Cut Down Wastes with Takt Time Production
There are many types of waste within a facility, and many different things that can contribute to that waste. For most facilities, one of the biggest causes of waste is improper planning on the production line. In some cases, the line will produce products too slowly, which is inefficient, and can upset customers. In other cases, products are produced too quickly, which is a waste of resources. In addition, too much of a specific item may be produced, which is yet another form of waste.
One great way to dramatically cut down on waste associated with the production line is to implement the lean manufacturing takt time production standards.
What is Takt Time Production?
To put it simply, takt time production is a concept that helps the production line to produce products at the rate that the customers need them. It can be written out like this:
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To be successful, you can’t make an improvement once and forget about it. Effective lean businesses use kaizen, which means “continuous improvement”. In kaizen, everyone looks for ways to improve processes on a daily basis. This Kaizen Guide explains the kaizen mindset, basic kaizen concepts including the PDCA cycle, and real-world examples.
The more accurately you can predict the production time, and the more consistent customer demand is, the better you can use this type of production planning to reduce waste. Of course, even in situations where you don’t have the most accurate numbers, this system can still be quite useful.
Benefits of Takt Time Production
The main benefit of takt time production is going to be that your production line is operating more efficiently. There will be less waste, and it will be easier to predict the amounts of products you are producing each shift. The following are some of the key benefits that your facility will likely enjoy, and how this type of production planning will produce them.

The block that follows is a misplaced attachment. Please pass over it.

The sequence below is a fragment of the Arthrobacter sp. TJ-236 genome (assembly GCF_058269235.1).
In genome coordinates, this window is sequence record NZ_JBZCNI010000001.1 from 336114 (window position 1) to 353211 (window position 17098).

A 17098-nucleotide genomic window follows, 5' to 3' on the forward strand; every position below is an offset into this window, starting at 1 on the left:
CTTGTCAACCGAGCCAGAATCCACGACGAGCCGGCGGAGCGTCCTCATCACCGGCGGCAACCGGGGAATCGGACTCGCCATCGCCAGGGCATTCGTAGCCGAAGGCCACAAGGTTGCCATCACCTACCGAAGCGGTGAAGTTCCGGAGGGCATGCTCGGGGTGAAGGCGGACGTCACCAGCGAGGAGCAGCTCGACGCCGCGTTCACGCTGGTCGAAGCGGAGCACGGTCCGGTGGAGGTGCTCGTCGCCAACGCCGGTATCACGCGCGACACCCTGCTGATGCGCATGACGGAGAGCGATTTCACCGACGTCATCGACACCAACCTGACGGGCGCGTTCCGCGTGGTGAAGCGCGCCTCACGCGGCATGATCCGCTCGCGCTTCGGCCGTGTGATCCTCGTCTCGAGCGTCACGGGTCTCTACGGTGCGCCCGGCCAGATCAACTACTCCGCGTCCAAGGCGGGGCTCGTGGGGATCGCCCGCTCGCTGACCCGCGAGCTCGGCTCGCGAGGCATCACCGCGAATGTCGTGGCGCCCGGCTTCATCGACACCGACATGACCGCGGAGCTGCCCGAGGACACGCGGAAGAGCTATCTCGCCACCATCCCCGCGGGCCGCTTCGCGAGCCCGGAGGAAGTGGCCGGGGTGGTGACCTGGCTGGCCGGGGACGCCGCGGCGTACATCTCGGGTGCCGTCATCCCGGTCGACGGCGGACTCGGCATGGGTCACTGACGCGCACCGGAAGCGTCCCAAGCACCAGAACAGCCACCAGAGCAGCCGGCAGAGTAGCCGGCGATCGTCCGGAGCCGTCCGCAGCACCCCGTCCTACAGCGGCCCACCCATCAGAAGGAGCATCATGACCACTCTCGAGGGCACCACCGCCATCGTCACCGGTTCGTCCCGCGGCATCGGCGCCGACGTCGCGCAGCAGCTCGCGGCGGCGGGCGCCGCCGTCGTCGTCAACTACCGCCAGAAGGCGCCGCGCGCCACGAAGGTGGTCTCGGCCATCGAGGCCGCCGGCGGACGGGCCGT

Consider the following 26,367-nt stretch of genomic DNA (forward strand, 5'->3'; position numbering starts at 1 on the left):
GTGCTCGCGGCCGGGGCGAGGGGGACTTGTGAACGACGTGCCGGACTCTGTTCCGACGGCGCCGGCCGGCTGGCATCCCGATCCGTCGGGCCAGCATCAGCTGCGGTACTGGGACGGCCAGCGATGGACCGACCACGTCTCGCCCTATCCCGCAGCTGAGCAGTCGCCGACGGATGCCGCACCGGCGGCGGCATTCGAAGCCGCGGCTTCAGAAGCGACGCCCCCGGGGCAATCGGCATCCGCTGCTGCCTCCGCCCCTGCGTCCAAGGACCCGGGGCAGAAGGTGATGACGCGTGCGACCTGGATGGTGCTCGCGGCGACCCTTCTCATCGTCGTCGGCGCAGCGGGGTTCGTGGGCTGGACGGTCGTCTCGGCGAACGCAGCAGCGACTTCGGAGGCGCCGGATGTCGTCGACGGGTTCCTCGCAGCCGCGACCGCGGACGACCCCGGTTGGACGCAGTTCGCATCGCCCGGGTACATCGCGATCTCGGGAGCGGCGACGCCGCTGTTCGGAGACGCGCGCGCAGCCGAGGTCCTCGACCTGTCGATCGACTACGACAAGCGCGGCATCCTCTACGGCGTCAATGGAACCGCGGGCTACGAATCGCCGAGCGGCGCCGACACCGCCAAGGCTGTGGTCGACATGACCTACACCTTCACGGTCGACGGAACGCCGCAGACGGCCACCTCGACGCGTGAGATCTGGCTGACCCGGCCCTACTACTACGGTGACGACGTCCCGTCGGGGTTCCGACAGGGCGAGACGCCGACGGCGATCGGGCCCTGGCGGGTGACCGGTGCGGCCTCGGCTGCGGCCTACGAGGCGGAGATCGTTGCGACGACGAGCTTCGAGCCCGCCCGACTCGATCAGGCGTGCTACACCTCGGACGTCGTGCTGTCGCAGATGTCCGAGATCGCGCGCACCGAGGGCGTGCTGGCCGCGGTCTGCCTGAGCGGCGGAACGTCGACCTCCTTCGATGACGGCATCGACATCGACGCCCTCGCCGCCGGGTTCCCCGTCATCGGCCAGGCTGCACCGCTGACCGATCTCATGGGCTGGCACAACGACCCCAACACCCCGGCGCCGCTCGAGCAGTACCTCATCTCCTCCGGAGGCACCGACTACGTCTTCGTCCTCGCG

- Reduces Over Production – One common issue with selling products to customers is that you typically have to have a set amount produced and ready to ship in order to quickly satisfy demand. With this type of production planning, you can produce more as needed, which reduces the amount of inventory you need to store.
- Manages Overtime – Since you will be producing products on a more consistent basis, you won’t be going through the cycle of needing people to work overtime one week, and then not having enough work the next. This can often reduce the overall expenses related to the labor.
- Easier Planning – It is much easier to plan out your shift requirements and production needs when you have a more stable production schedule.
- Fewer Errors – When you are rushing to get production done quickly, it may lead to product errors. When you are on a more consistent schedule, the error rate often goes down significantly.
- Improved Price Management – One of the big problems that come up when you over produce products so they are ready is that you occasionally have to drop your price to reduce inventory (during product changes or updates, for example). With takt time production, this is not as much of a concern so you don’t need to adjust the prices.
Your facility will, of course, have additional benefits that are specific to your situation. Keeping track of production rates and other stats is a great way to monitor exactly how your facility is benefiting from this type of production planning.
How to Implement Takt Time Production
You can’t simply implement takt time production without some planning and information gathering ahead of time. If you try to rush through this initial stage, you’ll end up running into a lot of problems, and often actually increasing the amount of waste in your facility during the transition.
Instead, take your time to really plan it out and get everything properly into place before making any changes. The first thing you should do is gather together the following pieces of data so you can use them to customize the rest of the implementation process: